Fijian in the post-coup era. Sam Speight legally changed his name
to Savenaca Tokainavo, winning an indigenous Fijian electoral seat in
parliament in the 1992 and subsequent elections.
In Fijis disconcertingly racialised electoral system (comprising
three electoral rolls - Fijian, Indian, and General) general voters have
historically aligned themselves with indigenous Fijian chiefly interests.
The category of general voters covers Fijis multitude of ethnic
minority communities: Banabans, Chinese, Europeans, Gilbertese, part-Europeans,
Samoans, Solomon Islanders, Tongans, and Tuvaluans.
Part-Europeans form the largest and most influential group
of general voters and in the post-coup era have shifted away from their
historical identification with colonial European privilege towards a reclamation
of their part-Fijian or vasu-i-taukei roots. This shift in
part-European identification reflects a recognition of the
contemporary realities of political power in Fiji: indigenous Fijians
George Speight claims to represent indigenous Fijian interests. Sporting
his European name, speaking exclusively in English, drawing on his Australian
and American degrees in business for mana, and wearing his designer clothes,
Speight does indeed represent indigenous Fijian interests.
But Speights indigenous Fijian interests are clearly neither the
indigenous Fijian interests of Ratu Mara nor those of the late Dr Bavadra.
Speights version of indigenous Fijian interests probably coincides
in many areas with Rabukas version of indigenous Fijian interests.
But the men Speight has surrounded himself with also represent a changing
of the guard from Rabukas Queen Victoria School Old Boys network
to an unlikely coalition of relatively young old boys from
Marist Brothers High School (Ratu Maras alma mater) and Suva Grammar
And what of Speight et als relationship with the marching/looting
masses who were so inspired by the illegal actions in Parliament on Friday,
19 May 2000?
It is a relationship of convenience: Speight has about as much respect
for the 1997 constitution he once congratulated Professor Brij Lal on,
as he does for the indigenous marama in sulu and jaba helping herself
to bales of cloth through the shattered window of a Waimanu Rd store.
The march was organised by church and Taukei Movement leaders, and though
the looting may not have been planned they certainly enabled it.
Looting has become an ominous feature of recent indigenous Fijian responses
to crisis: during the floods of 1998, at the tragic crash site of flight
PC121 in 1999, and now in the streets of Suva Ñ the millenium
The image of a humble, God-fearing, dignified and hospitable people marketed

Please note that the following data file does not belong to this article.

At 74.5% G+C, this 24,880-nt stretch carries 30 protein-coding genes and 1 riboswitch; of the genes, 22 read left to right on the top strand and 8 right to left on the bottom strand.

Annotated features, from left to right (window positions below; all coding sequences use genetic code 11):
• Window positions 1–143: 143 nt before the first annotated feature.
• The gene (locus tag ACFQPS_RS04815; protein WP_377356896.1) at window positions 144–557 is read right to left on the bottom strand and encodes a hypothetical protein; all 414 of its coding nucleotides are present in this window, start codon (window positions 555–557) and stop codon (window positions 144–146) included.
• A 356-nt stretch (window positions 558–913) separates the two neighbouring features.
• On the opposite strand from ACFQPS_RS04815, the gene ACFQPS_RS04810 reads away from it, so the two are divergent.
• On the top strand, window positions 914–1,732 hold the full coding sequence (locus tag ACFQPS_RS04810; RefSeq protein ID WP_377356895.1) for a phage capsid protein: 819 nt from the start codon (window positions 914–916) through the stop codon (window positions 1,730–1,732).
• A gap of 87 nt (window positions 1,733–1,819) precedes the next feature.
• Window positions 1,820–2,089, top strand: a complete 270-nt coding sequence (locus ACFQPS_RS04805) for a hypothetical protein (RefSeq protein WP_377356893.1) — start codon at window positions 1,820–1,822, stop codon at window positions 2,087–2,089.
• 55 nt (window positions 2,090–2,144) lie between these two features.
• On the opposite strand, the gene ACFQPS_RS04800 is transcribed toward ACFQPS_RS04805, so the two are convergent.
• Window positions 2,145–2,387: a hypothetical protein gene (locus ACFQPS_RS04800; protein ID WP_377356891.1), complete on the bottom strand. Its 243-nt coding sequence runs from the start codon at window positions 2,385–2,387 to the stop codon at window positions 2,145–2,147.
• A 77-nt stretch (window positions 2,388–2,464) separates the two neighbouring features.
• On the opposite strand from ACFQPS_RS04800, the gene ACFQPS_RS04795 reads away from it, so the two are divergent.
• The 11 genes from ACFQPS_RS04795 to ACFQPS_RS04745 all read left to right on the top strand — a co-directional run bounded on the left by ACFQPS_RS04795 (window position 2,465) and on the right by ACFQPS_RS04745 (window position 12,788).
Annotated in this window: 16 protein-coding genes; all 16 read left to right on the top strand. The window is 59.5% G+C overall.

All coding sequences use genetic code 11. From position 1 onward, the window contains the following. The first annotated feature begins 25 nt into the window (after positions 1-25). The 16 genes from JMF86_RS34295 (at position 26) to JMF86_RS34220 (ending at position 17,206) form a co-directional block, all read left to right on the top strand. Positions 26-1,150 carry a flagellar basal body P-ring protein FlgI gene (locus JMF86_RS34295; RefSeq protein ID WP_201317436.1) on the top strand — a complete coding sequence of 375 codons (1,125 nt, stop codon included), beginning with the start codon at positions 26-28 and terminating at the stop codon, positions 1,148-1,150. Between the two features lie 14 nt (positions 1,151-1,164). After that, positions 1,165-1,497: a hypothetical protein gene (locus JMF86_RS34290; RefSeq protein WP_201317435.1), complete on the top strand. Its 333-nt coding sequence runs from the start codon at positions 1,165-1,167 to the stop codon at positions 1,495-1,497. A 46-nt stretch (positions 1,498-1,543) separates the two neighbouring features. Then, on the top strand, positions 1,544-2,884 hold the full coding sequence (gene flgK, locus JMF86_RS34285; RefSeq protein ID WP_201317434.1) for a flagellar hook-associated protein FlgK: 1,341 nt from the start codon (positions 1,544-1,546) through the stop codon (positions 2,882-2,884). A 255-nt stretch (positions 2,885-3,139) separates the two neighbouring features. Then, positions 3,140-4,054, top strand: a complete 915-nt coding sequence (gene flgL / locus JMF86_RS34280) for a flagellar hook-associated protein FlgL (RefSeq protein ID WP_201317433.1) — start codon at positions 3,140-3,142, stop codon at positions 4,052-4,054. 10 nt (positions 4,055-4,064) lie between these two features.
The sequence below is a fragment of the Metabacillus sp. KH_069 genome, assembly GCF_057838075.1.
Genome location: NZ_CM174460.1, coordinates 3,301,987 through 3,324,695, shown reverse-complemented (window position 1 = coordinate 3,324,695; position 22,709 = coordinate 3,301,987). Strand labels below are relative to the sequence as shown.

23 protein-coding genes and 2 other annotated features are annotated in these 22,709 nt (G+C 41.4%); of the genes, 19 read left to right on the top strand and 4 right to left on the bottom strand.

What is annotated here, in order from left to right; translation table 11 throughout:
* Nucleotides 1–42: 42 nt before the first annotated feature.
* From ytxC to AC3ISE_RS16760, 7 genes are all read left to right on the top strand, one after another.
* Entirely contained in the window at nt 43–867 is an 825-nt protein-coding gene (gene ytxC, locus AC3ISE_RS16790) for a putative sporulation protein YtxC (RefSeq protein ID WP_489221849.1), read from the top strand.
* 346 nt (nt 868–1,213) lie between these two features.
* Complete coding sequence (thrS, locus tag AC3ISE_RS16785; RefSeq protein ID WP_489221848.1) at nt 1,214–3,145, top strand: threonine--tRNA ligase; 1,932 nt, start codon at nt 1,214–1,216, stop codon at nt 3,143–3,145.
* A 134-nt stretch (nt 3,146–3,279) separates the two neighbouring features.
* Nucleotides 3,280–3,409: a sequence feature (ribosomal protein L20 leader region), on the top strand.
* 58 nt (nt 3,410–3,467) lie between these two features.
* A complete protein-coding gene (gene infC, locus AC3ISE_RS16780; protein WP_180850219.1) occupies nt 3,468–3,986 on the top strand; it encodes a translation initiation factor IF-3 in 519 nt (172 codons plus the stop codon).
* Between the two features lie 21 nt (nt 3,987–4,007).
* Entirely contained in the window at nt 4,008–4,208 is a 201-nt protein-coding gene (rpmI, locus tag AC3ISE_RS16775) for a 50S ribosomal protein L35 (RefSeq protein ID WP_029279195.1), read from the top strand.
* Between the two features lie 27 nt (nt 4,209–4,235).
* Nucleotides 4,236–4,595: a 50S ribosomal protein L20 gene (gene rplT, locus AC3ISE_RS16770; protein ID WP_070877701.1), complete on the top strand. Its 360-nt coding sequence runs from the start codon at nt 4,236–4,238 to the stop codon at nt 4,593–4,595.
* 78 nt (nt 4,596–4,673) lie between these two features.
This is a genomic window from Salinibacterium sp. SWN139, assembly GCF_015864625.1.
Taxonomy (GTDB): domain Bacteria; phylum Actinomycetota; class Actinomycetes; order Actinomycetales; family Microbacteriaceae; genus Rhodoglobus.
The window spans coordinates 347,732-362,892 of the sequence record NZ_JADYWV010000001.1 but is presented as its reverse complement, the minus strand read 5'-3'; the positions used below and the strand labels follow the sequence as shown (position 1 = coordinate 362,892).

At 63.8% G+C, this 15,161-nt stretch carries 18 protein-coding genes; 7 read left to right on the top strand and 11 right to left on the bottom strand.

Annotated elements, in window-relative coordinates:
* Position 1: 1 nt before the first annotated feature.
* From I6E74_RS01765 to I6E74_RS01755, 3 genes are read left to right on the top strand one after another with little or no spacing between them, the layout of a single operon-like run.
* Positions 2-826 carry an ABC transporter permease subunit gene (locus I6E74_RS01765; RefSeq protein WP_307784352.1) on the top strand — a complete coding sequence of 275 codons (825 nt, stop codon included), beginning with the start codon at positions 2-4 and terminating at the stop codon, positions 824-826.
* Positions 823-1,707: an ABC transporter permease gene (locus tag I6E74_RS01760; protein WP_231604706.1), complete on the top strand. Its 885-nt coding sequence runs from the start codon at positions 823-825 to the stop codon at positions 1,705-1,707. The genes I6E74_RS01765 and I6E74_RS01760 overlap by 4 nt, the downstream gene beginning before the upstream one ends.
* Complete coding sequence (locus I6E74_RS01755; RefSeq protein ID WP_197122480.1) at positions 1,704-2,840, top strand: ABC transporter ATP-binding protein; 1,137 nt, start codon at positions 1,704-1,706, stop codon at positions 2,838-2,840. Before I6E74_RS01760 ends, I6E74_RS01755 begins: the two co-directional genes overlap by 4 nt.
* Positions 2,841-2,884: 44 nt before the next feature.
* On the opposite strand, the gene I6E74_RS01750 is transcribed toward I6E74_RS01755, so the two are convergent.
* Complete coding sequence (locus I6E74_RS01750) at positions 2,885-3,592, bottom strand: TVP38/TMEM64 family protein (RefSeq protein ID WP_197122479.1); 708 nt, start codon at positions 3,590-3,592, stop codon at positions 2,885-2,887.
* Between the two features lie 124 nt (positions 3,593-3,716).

by the Fiji Visitors Bureau is chillingly contraverted. The chiefs and
church ministers stir their people but the simple truth is they do not
control them: a group of alert and ambitious businessmen has used this
feature of Fijian leadership to its advantage.
Indigenous Fijians rule, but indigenous Fijians are not united. This
puts the past 12 months of the Mahendra Chaudhry Labour Coalition government1s
rule in perspective. The government has survived this long because of
the backing of Ratu Mara.
The government is in crisis right now because other indigenous Fijian
groups are challenging Ratu Maras authority. Rabuka has recently
acknowledged this: the real struggle is among indigenous Fijians, and
it is continually masked by the rhetoric of a racial conflict between
indigenous Fijians and Indo-Fijians.
The impoverishment and disaffection of indigenous Fijians is not a result
of 12 months of leadership by an Indo-Fijian. It is the result of thirty
fraught years of modern indigenous Fijian leadership that have sacrificed
the economic and cultural well-being of a people for the advancement of
George Speights ignominious entry into the national and international
limelight is but a symptom of the complex contradictions and competing
interests facing indigenous Fijian society today.
Speight has not only kidnapped a democratically elected Prime Minister
and his cabinet; he has taken hostage much of the hope and potential Fiji
had at the turn of the century to become a nation united.
And when the present crisis at Fijis Parliament in Nasese passes,
as it inevitably will, the question will remain: what is Fijian nationalism
when there is no nation?
Teresia Teaiwa, Lecturer in Pacific Studies, Victoria University of
Wellington. She was previously with History/Politics, USP.